Ever just skip the reading part and hit the Accept button after one of your favorite apps changed its terms and conditions? Yeah, you're not alone.
But you should know these updates do more than revise the apps' software. They may also let the app grab more of your personal information, including your location, personal contacts, the device you're using and your photos. All without you ever even noticing.
That's what happened with some of the most popular apps in 2016, including WhatsApp, Uber and Pokemon Go. They each asked for data that privacy advocates and many users say crossed the line. Still, many of us wouldn't even have noticed the changes if someone hadn't drawn attention to them, forcing companies to publicly defend the changes or stop collecting so much information.
Privacy policies go unread by 99.9 percent of users, said Serge Egelman, who focuses on user-friendly security and privacy as a researcher at the International Computer Science Institute. Fortunately, though, "there's a very small number of users who do, and when they see something egregious, that information gets disseminated quickly."
Expect plenty more of our favorite apps to get caught in privacy flaps next year.
After all, apps are really online services that can track our movements, learn our daily habits and access the histories of our lives -- basically everything we store on our phones and other devices. What's more, as we bring more connected devices into our homes, our lives will become even more documented through digital services that beam our data to companies. That's the word from Adam Levin, who formerly ran New Jersey's consumer protection division and is currently chairman of the board for IDT911, a company that focuses on preventing identity theft.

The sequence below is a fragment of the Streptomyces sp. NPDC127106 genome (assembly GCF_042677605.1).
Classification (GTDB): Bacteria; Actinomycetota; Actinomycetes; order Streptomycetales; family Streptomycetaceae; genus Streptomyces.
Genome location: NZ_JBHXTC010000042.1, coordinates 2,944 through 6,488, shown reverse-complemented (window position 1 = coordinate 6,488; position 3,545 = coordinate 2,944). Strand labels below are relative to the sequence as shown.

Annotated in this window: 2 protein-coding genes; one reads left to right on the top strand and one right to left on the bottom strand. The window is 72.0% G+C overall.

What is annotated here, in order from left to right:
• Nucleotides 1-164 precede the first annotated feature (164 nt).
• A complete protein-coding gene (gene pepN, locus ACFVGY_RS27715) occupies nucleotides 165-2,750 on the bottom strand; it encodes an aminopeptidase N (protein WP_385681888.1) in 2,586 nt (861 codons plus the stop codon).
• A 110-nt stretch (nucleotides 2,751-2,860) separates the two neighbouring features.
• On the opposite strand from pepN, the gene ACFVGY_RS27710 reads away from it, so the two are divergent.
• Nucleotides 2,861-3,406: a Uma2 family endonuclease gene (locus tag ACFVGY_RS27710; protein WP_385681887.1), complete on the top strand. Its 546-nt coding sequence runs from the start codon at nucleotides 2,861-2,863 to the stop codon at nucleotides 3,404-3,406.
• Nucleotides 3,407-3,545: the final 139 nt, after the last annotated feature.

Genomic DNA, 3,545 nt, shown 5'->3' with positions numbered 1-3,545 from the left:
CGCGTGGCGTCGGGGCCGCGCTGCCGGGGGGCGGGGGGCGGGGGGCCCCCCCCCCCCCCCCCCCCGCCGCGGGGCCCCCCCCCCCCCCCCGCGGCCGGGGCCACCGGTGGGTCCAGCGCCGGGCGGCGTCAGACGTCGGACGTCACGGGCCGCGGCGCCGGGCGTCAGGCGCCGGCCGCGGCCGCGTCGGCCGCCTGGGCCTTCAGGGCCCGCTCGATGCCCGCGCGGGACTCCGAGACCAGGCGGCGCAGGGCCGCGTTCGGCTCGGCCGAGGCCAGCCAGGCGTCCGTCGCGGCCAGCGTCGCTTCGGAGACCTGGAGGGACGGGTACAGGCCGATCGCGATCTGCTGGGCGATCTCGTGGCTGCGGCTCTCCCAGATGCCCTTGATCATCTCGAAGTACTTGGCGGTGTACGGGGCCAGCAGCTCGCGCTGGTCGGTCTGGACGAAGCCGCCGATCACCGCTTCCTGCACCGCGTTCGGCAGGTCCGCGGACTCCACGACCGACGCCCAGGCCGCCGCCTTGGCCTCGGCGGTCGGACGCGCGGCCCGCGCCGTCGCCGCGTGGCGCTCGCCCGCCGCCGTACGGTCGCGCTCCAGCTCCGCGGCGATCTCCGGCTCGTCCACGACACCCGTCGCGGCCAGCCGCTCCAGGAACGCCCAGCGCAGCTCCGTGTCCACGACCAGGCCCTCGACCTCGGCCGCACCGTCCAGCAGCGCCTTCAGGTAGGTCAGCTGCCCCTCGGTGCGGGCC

So if you're not really ready to dive into all the terms and conditions, how can you have more say in what information you share with your apps (and their advertising partners)? For now it's all about outrage. That starts with someone noticing the change in the terms and conditions, and then consumers, advocates and regulators speaking up, complaining and forcing companies into taking action.
"We have to disable what we want disabled, speak out against what we find intrusive, and be careful," Levin said.
In the next few years, researchers like Egelman hope to have tools that will scan those terms and conditions agreements and give you a shorter version of what they're really all about. But for now, vigilance is key.
Here are the three most eyebrow-raising privacy flaps from 2016, and where they stand now.
Uber got in hot water in November when a software update asked passengers to agree to have their locations tracked after their trip ended.
Privacy advocates and customers raised a ruckus. People took to Twitter, calling the tracking "unnecessary" and "creepy," while also threatening to quit using Uber. Privacy group the Electronic Frontier Foundation called on the company to roll back the update. "There are many legitimate reasons that a rider would want privacy in their final destination," Kurt Opsahl, the EFF's deputy executive director, wrote in a blog post.
Uber said the additional location tracking is intended to "improve pickups, drop-offs, customer service, and to enhance safety." In a subsequent app update, the following month, the company was more transparent about what it was trying to do.